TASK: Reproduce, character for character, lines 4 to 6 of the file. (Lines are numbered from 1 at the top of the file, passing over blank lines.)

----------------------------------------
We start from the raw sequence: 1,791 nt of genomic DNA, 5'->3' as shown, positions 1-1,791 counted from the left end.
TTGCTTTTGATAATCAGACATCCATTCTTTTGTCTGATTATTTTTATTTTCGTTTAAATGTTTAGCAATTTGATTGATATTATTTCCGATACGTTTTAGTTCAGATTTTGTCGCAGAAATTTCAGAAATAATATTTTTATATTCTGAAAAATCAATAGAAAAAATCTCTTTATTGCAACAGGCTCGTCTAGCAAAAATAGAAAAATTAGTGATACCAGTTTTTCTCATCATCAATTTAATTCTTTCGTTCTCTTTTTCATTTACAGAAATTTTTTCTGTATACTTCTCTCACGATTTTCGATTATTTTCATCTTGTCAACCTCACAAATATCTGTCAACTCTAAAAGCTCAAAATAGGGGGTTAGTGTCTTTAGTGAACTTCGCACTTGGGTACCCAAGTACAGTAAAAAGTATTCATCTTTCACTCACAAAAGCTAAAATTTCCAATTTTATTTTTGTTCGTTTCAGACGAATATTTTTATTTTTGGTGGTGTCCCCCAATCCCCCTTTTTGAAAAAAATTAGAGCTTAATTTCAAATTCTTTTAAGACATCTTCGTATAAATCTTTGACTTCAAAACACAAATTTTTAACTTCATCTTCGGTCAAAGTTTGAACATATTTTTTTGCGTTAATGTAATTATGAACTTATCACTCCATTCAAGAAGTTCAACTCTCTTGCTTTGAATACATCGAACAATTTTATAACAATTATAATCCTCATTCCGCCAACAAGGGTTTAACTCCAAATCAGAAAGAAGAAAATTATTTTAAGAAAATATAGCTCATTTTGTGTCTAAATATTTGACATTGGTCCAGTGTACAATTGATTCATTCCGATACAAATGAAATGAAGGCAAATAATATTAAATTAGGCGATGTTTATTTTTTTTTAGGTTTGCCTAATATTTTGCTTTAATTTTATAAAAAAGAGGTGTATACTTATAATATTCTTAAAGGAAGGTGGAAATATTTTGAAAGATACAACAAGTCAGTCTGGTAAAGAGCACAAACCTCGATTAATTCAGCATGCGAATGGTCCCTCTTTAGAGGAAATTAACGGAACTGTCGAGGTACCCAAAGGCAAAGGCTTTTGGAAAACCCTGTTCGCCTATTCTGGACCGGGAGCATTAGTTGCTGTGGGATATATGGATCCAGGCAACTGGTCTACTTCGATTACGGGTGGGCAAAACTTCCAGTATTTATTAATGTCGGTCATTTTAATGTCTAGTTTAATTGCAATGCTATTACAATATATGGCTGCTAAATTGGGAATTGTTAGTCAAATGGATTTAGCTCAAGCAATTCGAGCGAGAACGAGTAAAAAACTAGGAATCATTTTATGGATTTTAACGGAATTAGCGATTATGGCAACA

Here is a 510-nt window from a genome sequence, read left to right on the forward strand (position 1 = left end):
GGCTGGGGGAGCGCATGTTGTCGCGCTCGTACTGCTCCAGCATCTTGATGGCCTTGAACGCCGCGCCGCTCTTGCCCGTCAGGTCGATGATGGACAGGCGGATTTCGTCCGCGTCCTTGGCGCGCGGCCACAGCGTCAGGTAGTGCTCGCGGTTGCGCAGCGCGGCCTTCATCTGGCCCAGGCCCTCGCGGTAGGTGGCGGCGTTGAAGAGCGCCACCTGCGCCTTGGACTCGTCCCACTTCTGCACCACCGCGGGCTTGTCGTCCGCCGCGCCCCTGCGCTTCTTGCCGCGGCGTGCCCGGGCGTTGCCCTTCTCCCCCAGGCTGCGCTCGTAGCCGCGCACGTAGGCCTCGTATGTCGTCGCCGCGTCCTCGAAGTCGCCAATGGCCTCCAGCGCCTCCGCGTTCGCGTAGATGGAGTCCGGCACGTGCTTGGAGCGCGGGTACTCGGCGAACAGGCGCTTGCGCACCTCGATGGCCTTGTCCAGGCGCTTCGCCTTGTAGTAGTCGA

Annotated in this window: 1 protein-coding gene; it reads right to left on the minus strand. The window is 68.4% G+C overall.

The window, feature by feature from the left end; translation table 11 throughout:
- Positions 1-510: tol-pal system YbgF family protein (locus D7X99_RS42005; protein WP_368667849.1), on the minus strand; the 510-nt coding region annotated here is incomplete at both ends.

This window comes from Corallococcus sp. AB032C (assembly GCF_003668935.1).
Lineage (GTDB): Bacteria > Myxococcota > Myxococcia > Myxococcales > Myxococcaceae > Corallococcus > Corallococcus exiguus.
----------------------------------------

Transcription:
GGCTGGGGGAGCGCATGTTGTCGCGCTCGTACTGCTCCAGCATCTTGATGGCCTTGAACGCCGCGCCGCTCTTGCCCGTCAGGTCGATGATGGACAGGCGGATTTCGTCCGCGTCCTTGGCGCGCGGCCACAGCGTCAGGTAGTGCTCGCGGTTGCGCAGCGCGGCCTTCATCTGGCCCAGGCCCTCGCGGTAGGTGGCGGCGTTGAAGAGCGCCACCTGCGCCTTGGACTCGTCCCACTTCTGCACCACCGCGGGCTTGTCGTCCGCCGCGCCCCTGCGCTTCTTGCCGCGGCGTGCCCGGGCGTTGCCCTTCTCCCCCAGGCTGCGCTCGTAGCCGCGCACGTAGGCCTCGTATGTCGTCGCCGCGTCCTCGAAGTCGCCAATGGCCTCCAGCGCCTCCGCGTTCGCGTAGATGGAGTCCGGCACGTGCTTGGAGCGCGGGTACTCGGCGAACAGGCGCTTGCGCACCTCGATGGCCTTGTCCAGGCGCTTCGCCTTGTAGTAGTCGA

Annotated in this window: 1 protein-coding gene; it reads right to left on the minus strand. The window is 68.4% G+C overall.

The window, feature by feature from the left end; translation table 11 throughout: